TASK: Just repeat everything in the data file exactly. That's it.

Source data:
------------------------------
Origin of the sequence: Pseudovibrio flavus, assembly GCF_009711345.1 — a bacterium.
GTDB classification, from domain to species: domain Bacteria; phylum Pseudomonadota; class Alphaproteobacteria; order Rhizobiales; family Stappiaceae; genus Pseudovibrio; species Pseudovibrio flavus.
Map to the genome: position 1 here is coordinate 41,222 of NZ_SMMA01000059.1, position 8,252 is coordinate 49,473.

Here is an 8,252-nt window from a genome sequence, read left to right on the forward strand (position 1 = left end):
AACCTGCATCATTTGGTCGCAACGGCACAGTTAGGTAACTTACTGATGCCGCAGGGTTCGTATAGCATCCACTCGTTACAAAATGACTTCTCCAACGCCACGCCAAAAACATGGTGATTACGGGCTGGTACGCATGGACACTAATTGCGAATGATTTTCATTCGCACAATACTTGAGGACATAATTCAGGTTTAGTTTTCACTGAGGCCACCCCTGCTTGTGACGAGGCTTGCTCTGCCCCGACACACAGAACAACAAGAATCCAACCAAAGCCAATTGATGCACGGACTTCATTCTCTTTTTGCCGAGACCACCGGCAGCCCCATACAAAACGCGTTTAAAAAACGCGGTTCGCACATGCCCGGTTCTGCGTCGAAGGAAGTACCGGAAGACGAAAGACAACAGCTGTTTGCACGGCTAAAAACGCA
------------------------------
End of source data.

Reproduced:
Origin of the sequence: Pseudovibrio flavus, assembly GCF_009711345.1 — a bacterium.
GTDB classification, from domain to species: domain Bacteria; phylum Pseudomonadota; class Alphaproteobacteria; order Rhizobiales; family Stappiaceae; genus Pseudovibrio; species Pseudovibrio flavus.
Map to the genome: position 1 here is coordinate 41,222 of NZ_SMMA01000059.1, position 8,252 is coordinate 49,473.

Here is an 8,252-nt window from a genome sequence, read left to right on the forward strand (position 1 = left end):
AACCTGCATCATTTGGTCGCAACGGCACAGTTAGGTAACTTACTGATGCCGCAGGGTTCGTATAGCATCCACTCGTTACAAAATGACTTCTCCAACGCCACGCCAAAAACATGGTGATTACGGGCTGGTACGCATGGACACTAATTGCGAATGATTTTCATTCGCACAATACTTGAGGACATAATTCAGGTTTAGTTTTCACTGAGGCCACCCCTGCTTGTGACGAGGCTTGCTCTGCCCCGACACACAGAACAACAAGAATCCAACCAAAGCCAATTGATGCACGGACTTCATTCTCTTTTTGCCGAGACCACCGGCAGCCCCATACAAAACGCGTTTAAAAAACGCGGTTCGCACATGCCCGGTTCTGCGTCGAAGGAAGTACCGGAAGACGAAAGACAACAGCTGTTTGCACGGCTAAAAACGCA